Her father,—what a different man he was; her brothers,—their word was their bond.
It also appeared, that the duke had given him a bond for 600l.
Sometimes he speaks of the "bond of brotherhood" and "fellowship."
In all the penitential discipline of the church also bond and free were on an equality.
I wanted to give him a bond, but he would not hear of it "The idea!"
That has never furnished a bond of equal reality to that of capture or purchase.
But so long as the love that now bound them together still sanctified the bond which it had fastened.
Kinship was lost by separation, and fire superseded it as a bond of association.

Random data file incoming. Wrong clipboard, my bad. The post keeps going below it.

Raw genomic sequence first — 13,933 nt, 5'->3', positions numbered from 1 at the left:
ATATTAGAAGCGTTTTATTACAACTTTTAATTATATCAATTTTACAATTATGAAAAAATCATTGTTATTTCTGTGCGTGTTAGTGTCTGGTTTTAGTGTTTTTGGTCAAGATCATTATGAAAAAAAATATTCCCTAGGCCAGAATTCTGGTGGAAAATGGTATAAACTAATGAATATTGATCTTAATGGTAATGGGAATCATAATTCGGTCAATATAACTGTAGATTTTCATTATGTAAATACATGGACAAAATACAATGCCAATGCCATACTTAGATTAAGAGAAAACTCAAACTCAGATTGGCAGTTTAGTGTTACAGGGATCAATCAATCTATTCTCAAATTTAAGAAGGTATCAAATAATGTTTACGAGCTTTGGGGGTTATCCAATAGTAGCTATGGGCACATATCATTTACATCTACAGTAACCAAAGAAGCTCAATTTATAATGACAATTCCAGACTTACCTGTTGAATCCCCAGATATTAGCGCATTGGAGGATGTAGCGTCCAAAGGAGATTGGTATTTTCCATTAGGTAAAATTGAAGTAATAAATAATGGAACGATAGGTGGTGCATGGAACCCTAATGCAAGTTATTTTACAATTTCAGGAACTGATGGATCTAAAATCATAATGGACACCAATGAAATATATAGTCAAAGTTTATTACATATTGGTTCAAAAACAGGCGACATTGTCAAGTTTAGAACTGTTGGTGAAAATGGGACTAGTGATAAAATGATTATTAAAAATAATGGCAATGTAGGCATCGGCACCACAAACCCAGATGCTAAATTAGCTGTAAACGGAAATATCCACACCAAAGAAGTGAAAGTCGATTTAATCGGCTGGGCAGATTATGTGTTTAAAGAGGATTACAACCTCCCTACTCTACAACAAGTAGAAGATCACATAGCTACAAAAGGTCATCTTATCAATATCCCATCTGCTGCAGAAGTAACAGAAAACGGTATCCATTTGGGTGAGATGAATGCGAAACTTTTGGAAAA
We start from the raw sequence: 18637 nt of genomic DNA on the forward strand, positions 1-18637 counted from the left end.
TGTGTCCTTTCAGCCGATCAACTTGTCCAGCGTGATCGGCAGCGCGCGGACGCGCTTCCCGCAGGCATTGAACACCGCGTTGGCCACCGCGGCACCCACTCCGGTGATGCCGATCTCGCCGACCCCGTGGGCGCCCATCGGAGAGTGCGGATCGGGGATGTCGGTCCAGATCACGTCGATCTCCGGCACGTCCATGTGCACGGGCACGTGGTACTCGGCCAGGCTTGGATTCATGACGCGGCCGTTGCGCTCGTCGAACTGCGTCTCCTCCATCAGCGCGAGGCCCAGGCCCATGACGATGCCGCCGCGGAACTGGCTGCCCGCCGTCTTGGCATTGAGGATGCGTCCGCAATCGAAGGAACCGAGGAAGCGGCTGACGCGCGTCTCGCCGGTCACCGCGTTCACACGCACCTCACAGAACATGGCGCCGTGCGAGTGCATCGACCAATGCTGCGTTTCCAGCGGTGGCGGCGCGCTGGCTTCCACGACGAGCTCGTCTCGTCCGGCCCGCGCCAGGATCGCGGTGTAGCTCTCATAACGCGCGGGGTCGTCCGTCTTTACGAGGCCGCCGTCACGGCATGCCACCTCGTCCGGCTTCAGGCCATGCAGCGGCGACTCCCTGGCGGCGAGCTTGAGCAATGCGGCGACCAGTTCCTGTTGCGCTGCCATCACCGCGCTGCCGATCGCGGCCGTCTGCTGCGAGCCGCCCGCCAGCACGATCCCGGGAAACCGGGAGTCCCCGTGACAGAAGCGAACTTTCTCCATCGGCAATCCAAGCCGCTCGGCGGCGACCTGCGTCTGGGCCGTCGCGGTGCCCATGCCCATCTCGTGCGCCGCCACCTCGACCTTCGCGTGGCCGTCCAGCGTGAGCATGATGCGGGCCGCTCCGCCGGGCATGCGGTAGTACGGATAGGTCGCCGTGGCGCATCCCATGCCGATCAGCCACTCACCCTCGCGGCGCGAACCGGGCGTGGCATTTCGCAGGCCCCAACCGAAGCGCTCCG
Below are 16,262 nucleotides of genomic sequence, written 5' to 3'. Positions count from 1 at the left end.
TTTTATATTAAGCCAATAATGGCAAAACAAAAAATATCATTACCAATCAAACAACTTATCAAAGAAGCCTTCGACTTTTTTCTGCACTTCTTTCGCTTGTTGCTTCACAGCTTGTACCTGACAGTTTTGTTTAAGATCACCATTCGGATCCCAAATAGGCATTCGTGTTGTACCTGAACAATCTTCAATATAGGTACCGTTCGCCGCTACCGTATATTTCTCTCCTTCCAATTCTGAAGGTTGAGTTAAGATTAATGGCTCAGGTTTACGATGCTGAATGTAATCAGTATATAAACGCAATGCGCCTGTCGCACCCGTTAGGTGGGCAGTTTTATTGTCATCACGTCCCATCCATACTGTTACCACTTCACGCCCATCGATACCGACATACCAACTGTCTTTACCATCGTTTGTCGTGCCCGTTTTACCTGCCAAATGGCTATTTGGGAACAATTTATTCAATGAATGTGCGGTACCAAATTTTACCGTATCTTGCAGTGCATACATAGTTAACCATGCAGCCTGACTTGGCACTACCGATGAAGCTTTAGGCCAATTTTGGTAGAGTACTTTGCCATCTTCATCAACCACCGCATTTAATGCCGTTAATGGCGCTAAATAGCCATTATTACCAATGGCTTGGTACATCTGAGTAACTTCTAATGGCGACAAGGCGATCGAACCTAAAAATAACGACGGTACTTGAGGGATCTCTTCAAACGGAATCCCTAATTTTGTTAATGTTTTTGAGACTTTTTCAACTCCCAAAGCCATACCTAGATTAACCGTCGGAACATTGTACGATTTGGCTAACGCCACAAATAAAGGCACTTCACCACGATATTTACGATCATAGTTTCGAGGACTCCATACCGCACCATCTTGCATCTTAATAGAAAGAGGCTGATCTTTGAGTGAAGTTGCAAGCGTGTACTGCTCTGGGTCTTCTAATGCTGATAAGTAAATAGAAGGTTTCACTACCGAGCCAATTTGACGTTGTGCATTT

Mistaken Brutus thought to break their yoke, But cut the bond of union with that stroke.
Between Henry and me, sir, there is a bond stronger than steel.
bond early 13c., "anything that binds," phonetic variant of band (1) (for vowel change, see long), influenced by O.E. bonda "householder," lit. "dweller" (see bondage). The verb is 1670s (trans.), 1836 (intr.). Legalistic sense first recorded 1590s.